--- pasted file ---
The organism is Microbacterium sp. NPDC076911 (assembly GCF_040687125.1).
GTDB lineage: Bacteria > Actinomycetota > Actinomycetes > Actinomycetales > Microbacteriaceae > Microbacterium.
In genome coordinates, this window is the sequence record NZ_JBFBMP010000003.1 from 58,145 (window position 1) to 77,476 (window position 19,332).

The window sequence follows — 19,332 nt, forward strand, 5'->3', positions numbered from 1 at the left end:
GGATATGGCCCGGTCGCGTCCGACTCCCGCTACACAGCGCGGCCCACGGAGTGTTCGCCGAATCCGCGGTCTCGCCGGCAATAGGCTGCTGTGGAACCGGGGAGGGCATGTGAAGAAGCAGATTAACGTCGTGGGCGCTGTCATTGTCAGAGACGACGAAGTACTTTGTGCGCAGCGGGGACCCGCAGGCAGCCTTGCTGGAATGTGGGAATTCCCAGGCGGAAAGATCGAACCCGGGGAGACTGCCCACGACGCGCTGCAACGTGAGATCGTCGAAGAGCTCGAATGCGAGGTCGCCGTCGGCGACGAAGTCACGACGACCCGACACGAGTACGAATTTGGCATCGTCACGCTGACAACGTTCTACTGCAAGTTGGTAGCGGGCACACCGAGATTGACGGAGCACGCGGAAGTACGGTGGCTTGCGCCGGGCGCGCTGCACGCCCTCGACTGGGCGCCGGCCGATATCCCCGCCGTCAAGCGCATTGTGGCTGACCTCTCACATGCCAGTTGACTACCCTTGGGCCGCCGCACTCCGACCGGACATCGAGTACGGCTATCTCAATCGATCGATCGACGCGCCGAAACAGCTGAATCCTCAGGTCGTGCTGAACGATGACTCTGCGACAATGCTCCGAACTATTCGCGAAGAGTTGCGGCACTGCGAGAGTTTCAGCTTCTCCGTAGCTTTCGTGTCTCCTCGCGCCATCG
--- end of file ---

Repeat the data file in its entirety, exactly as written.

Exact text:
The organism is Microbacterium sp. NPDC076911 (assembly GCF_040687125.1).
GTDB lineage: Bacteria > Actinomycetota > Actinomycetes > Actinomycetales > Microbacteriaceae > Microbacterium.
In genome coordinates, this window is the sequence record NZ_JBFBMP010000003.1 from 58,145 (window position 1) to 77,476 (window position 19,332).

The window sequence follows — 19,332 nt, forward strand, 5'->3', positions numbered from 1 at the left end:
GGATATGGCCCGGTCGCGTCCGACTCCCGCTACACAGCGCGGCCCACGGAGTGTTCGCCGAATCCGCGGTCTCGCCGGCAATAGGCTGCTGTGGAACCGGGGAGGGCATGTGAAGAAGCAGATTAACGTCGTGGGCGCTGTCATTGTCAGAGACGACGAAGTACTTTGTGCGCAGCGGGGACCCGCAGGCAGCCTTGCTGGAATGTGGGAATTCCCAGGCGGAAAGATCGAACCCGGGGAGACTGCCCACGACGCGCTGCAACGTGAGATCGTCGAAGAGCTCGAATGCGAGGTCGCCGTCGGCGACGAAGTCACGACGACCCGACACGAGTACGAATTTGGCATCGTCACGCTGACAACGTTCTACTGCAAGTTGGTAGCGGGCACACCGAGATTGACGGAGCACGCGGAAGTACGGTGGCTTGCGCCGGGCGCGCTGCACGCCCTCGACTGGGCGCCGGCCGATATCCCCGCCGTCAAGCGCATTGTGGCTGACCTCTCACATGCCAGTTGACTACCCTTGGGCCGCCGCACTCCGACCGGACATCGAGTACGGCTATCTCAATCGATCGATCGACGCGCCGAAACAGCTGAATCCTCAGGTCGTGCTGAACGATGACTCTGCGACAATGCTCCGAACTATTCGCGAAGAGTTGCGGCACTGCGAGAGTTTCAGCTTCTCCGTAGCTTTCGTGTCTCCTCGCGCCATCG